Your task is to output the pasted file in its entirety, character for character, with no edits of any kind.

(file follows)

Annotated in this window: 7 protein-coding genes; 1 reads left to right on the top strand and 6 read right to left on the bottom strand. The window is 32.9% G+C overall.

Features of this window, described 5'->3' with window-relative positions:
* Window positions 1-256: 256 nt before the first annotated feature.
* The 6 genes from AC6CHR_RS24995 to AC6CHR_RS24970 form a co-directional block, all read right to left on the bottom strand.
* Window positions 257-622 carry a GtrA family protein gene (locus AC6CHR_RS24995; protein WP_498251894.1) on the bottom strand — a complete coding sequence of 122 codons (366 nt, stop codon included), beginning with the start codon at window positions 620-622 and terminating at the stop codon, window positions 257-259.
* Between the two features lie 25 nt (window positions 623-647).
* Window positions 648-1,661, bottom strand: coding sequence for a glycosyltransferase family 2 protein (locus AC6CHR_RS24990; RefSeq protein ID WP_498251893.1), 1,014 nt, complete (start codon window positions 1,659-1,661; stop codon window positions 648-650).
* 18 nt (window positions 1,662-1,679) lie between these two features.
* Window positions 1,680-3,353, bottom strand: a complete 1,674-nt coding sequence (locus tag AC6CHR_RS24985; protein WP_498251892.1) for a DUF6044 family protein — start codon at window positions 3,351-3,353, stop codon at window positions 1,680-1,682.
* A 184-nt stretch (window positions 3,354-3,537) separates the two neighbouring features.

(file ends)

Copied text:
Annotated in this window: 7 protein-coding genes; 1 reads left to right on the top strand and 6 read right to left on the bottom strand. The window is 32.9% G+C overall.

Features of this window, described 5'->3' with window-relative positions:
* Window positions 1-256: 256 nt before the first annotated feature.
* The 6 genes from AC6CHR_RS24995 to AC6CHR_RS24970 form a co-directional block, all read right to left on the bottom strand.
* Window positions 257-622 carry a GtrA family protein gene (locus AC6CHR_RS24995; protein WP_498251894.1) on the bottom strand — a complete coding sequence of 122 codons (366 nt, stop codon included), beginning with the start codon at window positions 620-622 and terminating at the stop codon, window positions 257-259.
* Between the two features lie 25 nt (window positions 623-647).
* Window positions 648-1,661, bottom strand: coding sequence for a glycosyltransferase family 2 protein (locus AC6CHR_RS24990; RefSeq protein ID WP_498251893.1), 1,014 nt, complete (start codon window positions 1,659-1,661; stop codon window positions 648-650).
* 18 nt (window positions 1,662-1,679) lie between these two features.
* Window positions 1,680-3,353, bottom strand: a complete 1,674-nt coding sequence (locus tag AC6CHR_RS24985; protein WP_498251892.1) for a DUF6044 family protein — start codon at window positions 3,351-3,353, stop codon at window positions 1,680-1,682.
* A 184-nt stretch (window positions 3,354-3,537) separates the two neighbouring features.